A Baltimore police officer who led a raid on a mayoral relative's home could face departmental charges because he refused to make a statement to investigators.
Officer Nicholas S. Constantine, 27, was notified formally yesterday that internal affairs officials are investigating him for insubordination and failure to obey a direct departmental order, said Agent Doug Price, a city police spokesman.
"The essence of it is that he failed to cooperate in an internal investigation and he didn't provide a statement," Agent Price said.
Officer Constantine and four officers who participated in the raid are the subjects of the internal investigation. They have been cleared in Circuit Court of criminal charges brought in the case.
The internal investigation began in late April, about week after the criminal charges were dropped. It focuses on alleged violations of departmental regulations involving several drug raids -- including one on the home of Ronald E. Hollie, who is married to a cousin of Mayor Kurt L. Schmoke's wife.
No drugs were found at Mr. Hollie's home. The officers later were charged with falsifying search warrant affidavits used in the raids and with perjury. In the trial, they were cleared of some charges, prompting the city state's attorney's office to drop the other counts.
Officer Constantine said he believes the mayor holds a grudge against him because of the July 17 drug raid on Mr. Hollie's home. The raid occurred while Mr. Schmoke was campaigning for re-election.
After the raid, Mr. Schmoke said, "I smell a rat" and asked the police commissioner to investigate.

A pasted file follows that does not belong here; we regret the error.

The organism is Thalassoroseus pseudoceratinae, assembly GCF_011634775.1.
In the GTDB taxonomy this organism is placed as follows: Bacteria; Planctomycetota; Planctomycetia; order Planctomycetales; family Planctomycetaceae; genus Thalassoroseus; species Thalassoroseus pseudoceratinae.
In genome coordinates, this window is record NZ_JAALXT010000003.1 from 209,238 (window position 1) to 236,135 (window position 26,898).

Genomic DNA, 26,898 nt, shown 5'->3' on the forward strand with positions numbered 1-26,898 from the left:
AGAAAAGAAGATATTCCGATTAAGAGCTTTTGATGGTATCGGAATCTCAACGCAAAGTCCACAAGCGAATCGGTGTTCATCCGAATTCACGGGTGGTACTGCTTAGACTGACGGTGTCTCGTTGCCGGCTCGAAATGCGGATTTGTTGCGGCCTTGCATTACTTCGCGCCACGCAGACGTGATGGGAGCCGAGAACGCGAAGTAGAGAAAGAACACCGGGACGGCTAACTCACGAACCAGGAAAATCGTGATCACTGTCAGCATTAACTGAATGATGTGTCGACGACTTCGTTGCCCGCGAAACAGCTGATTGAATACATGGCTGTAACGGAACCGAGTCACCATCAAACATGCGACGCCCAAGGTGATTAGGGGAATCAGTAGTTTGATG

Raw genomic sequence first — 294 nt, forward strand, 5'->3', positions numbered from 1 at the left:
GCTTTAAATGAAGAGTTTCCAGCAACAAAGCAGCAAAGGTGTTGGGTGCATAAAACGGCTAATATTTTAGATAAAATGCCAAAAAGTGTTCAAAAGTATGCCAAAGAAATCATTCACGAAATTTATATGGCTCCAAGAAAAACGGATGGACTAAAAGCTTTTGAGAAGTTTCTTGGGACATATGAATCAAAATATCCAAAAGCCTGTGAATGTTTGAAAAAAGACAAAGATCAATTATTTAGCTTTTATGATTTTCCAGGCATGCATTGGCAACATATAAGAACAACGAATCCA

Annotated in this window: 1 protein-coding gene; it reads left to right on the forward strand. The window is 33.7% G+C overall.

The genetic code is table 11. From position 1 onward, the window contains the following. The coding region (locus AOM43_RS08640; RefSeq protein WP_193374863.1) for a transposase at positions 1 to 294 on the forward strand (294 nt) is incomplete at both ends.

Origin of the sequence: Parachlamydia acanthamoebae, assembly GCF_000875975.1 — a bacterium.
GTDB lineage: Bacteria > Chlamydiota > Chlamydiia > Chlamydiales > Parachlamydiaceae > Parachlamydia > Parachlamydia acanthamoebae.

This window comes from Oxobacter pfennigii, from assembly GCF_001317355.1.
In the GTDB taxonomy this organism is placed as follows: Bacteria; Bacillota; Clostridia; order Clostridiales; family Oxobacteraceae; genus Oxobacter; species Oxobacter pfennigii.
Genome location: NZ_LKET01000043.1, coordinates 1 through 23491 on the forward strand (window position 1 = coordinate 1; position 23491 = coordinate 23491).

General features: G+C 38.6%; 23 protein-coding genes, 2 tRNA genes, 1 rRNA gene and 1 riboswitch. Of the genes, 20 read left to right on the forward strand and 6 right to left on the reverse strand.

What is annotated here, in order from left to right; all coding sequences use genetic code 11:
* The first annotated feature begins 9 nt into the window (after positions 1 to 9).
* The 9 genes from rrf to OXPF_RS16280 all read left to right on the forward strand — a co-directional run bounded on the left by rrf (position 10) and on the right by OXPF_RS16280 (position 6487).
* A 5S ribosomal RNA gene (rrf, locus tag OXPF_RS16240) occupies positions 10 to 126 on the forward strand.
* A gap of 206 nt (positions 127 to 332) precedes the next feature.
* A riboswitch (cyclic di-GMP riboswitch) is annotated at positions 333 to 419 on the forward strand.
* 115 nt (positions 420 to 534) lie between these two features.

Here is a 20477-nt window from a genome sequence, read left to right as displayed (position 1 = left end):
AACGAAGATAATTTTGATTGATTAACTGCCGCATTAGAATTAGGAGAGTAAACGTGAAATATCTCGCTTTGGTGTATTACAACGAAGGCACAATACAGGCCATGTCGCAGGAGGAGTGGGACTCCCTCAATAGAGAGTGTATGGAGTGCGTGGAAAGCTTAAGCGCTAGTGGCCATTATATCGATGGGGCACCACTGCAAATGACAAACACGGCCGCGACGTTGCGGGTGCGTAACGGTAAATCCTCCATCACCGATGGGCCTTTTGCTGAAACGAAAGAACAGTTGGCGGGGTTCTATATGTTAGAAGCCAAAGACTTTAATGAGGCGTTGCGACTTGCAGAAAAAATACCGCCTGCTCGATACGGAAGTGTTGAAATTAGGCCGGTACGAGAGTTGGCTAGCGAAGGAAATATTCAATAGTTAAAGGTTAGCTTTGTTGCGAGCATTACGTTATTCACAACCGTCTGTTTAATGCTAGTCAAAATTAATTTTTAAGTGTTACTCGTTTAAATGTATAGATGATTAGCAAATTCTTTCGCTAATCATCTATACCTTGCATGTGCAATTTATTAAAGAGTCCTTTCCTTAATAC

Officer Constantine has been relieved of duties as a narcotics officer and assigned to a loading dock at police headquarters. Yesterday, he said: "They're out to get me . . . I've been photographed and fingerprinted twice, like a criminal. I just want to be sure they don't do it again."
Under departmental regulations, officers facing potential administrative charges are required to make a statement to internal investigators when they are ordered to do so. Officer Constantine said he refused to make a statement because he feared that it could become the basis for new criminal charges.
"I wanted some type of guarantee that they wouldn't charge me criminally again, and they wouldn't give it to me," Officer Constantine said.
Police officials said the decision to grant immunity from criminal prosecution would have to come from the state's attorney's office. State's Attorney Stuart O. Simms couldn't be reached for comment.
Byron L. Warnken, Officer Constantine's lawyer, wrote Police Commissioner Edward V. Woods he was concerned about public statements made by the mayor on the case.
The mayor told The Sun in April that Officer Constantine and the others could possibly face departmental or even federal charges.
Officer Constantine and the other four officers, Bernard Douglas, Efren Edwards, John Mohr and Chris Wade, each are being investigated for police misconduct for allegedly misrepresenting facts in search warrants.
One warrant involved the raid at Mr. Hollie's house.
Officer Constantine has maintained that an informant identified the house as the place where he bought crack cocaine, and the informant may have set up police.